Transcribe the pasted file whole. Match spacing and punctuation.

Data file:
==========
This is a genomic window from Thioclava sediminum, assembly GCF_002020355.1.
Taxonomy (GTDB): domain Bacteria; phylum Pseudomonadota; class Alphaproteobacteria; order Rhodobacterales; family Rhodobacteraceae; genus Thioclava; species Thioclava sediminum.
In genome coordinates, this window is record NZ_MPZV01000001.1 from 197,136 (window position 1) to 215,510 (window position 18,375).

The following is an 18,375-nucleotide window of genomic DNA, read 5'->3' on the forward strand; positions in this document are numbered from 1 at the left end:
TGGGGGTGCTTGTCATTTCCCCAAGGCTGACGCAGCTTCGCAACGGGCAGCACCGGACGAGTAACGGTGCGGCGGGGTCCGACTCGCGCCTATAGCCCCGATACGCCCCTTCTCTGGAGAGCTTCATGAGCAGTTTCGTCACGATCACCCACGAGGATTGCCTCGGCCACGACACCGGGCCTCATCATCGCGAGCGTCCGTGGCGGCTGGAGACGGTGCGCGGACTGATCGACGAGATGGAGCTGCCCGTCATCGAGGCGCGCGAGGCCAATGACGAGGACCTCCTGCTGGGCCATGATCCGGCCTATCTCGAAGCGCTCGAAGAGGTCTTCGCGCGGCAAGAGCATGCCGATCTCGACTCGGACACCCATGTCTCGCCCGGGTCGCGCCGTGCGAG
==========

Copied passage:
This is a genomic window from Thioclava sediminum, assembly GCF_002020355.1.
Taxonomy (GTDB): domain Bacteria; phylum Pseudomonadota; class Alphaproteobacteria; order Rhodobacterales; family Rhodobacteraceae; genus Thioclava; species Thioclava sediminum.
In genome coordinates, this window is record NZ_MPZV01000001.1 from 197,136 (window position 1) to 215,510 (window position 18,375).

The following is an 18,375-nucleotide window of genomic DNA, read 5'->3' on the forward strand; positions in this document are numbered from 1 at the left end:
TGGGGGTGCTTGTCATTTCCCCAAGGCTGACGCAGCTTCGCAACGGGCAGCACCGGACGAGTAACGGTGCGGCGGGGTCCGACTCGCGCCTATAGCCCCGATACGCCCCTTCTCTGGAGAGCTTCATGAGCAGTTTCGTCACGATCACCCACGAGGATTGCCTCGGCCACGACACCGGGCCTCATCATCGCGAGCGTCCGTGGCGGCTGGAGACGGTGCGCGGACTGATCGACGAGATGGAGCTGCCCGTCATCGAGGCGCGCGAGGCCAATGACGAGGACCTCCTGCTGGGCCATGATCCGGCCTATCTCGAAGCGCTCGAAGAGGTCTTCGCGCGGCAAGAGCATGCCGATCTCGACTCGGACACCCATGTCTCGCCCGGGTCGCGCCGTGCGAG